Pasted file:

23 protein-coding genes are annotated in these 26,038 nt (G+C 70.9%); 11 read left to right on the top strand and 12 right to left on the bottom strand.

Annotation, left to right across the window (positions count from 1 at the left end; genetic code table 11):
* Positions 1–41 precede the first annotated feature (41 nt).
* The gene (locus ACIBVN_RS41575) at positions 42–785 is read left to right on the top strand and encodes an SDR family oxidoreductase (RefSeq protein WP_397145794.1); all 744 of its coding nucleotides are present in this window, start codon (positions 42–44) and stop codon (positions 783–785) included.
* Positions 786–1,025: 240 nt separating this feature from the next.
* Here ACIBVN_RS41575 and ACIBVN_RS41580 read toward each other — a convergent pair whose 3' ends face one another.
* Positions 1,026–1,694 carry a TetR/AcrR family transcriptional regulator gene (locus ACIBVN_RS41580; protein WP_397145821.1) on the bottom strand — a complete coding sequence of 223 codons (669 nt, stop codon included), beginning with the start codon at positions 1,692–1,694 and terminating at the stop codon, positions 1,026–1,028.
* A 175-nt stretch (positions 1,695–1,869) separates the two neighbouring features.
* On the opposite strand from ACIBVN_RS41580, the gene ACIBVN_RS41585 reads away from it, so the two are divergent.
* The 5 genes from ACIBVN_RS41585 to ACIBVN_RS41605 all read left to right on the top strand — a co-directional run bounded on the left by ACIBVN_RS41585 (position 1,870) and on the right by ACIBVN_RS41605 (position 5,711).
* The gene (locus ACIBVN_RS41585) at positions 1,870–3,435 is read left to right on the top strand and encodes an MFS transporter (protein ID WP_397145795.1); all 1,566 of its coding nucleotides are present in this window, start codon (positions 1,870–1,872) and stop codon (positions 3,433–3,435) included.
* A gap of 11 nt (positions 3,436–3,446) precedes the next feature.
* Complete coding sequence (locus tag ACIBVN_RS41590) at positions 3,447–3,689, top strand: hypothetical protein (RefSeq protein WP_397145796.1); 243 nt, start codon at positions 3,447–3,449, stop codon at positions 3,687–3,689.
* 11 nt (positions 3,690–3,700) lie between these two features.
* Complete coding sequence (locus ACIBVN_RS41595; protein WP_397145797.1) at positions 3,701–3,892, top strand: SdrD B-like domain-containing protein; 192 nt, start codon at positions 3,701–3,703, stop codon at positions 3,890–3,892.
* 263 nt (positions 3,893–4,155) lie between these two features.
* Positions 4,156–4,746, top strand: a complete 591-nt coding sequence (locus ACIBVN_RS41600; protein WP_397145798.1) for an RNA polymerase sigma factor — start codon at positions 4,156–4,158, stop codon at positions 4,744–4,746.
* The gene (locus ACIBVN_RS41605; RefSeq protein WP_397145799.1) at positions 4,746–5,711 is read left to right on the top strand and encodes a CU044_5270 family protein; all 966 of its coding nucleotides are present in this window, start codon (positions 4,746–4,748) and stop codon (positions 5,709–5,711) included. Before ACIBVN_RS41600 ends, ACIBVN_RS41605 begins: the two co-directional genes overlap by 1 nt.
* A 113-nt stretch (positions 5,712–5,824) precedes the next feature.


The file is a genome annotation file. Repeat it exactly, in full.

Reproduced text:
23 protein-coding genes are annotated in these 26,038 nt (G+C 70.9%); 11 read left to right on the top strand and 12 right to left on the bottom strand.

Annotation, left to right across the window (positions count from 1 at the left end; genetic code table 11):
* Positions 1–41 precede the first annotated feature (41 nt).
* The gene (locus ACIBVN_RS41575) at positions 42–785 is read left to right on the top strand and encodes an SDR family oxidoreductase (RefSeq protein WP_397145794.1); all 744 of its coding nucleotides are present in this window, start codon (positions 42–44) and stop codon (positions 783–785) included.
* Positions 786–1,025: 240 nt separating this feature from the next.
* Here ACIBVN_RS41575 and ACIBVN_RS41580 read toward each other — a convergent pair whose 3' ends face one another.
* Positions 1,026–1,694 carry a TetR/AcrR family transcriptional regulator gene (locus ACIBVN_RS41580; protein WP_397145821.1) on the bottom strand — a complete coding sequence of 223 codons (669 nt, stop codon included), beginning with the start codon at positions 1,692–1,694 and terminating at the stop codon, positions 1,026–1,028.
* A 175-nt stretch (positions 1,695–1,869) separates the two neighbouring features.
* On the opposite strand from ACIBVN_RS41580, the gene ACIBVN_RS41585 reads away from it, so the two are divergent.
* The 5 genes from ACIBVN_RS41585 to ACIBVN_RS41605 all read left to right on the top strand — a co-directional run bounded on the left by ACIBVN_RS41585 (position 1,870) and on the right by ACIBVN_RS41605 (position 5,711).
* The gene (locus ACIBVN_RS41585) at positions 1,870–3,435 is read left to right on the top strand and encodes an MFS transporter (protein ID WP_397145795.1); all 1,566 of its coding nucleotides are present in this window, start codon (positions 1,870–1,872) and stop codon (positions 3,433–3,435) included.
* A gap of 11 nt (positions 3,436–3,446) precedes the next feature.
* Complete coding sequence (locus tag ACIBVN_RS41590) at positions 3,447–3,689, top strand: hypothetical protein (RefSeq protein WP_397145796.1); 243 nt, start codon at positions 3,447–3,449, stop codon at positions 3,687–3,689.
* 11 nt (positions 3,690–3,700) lie between these two features.
* Complete coding sequence (locus ACIBVN_RS41595; protein WP_397145797.1) at positions 3,701–3,892, top strand: SdrD B-like domain-containing protein; 192 nt, start codon at positions 3,701–3,703, stop codon at positions 3,890–3,892.
* 263 nt (positions 3,893–4,155) lie between these two features.
* Positions 4,156–4,746, top strand: a complete 591-nt coding sequence (locus ACIBVN_RS41600; protein WP_397145798.1) for an RNA polymerase sigma factor — start codon at positions 4,156–4,158, stop codon at positions 4,744–4,746.
* The gene (locus ACIBVN_RS41605; RefSeq protein WP_397145799.1) at positions 4,746–5,711 is read left to right on the top strand and encodes a CU044_5270 family protein; all 966 of its coding nucleotides are present in this window, start codon (positions 4,746–4,748) and stop codon (positions 5,709–5,711) included. Before ACIBVN_RS41600 ends, ACIBVN_RS41605 begins: the two co-directional genes overlap by 1 nt.
* A 113-nt stretch (positions 5,712–5,824) precedes the next feature.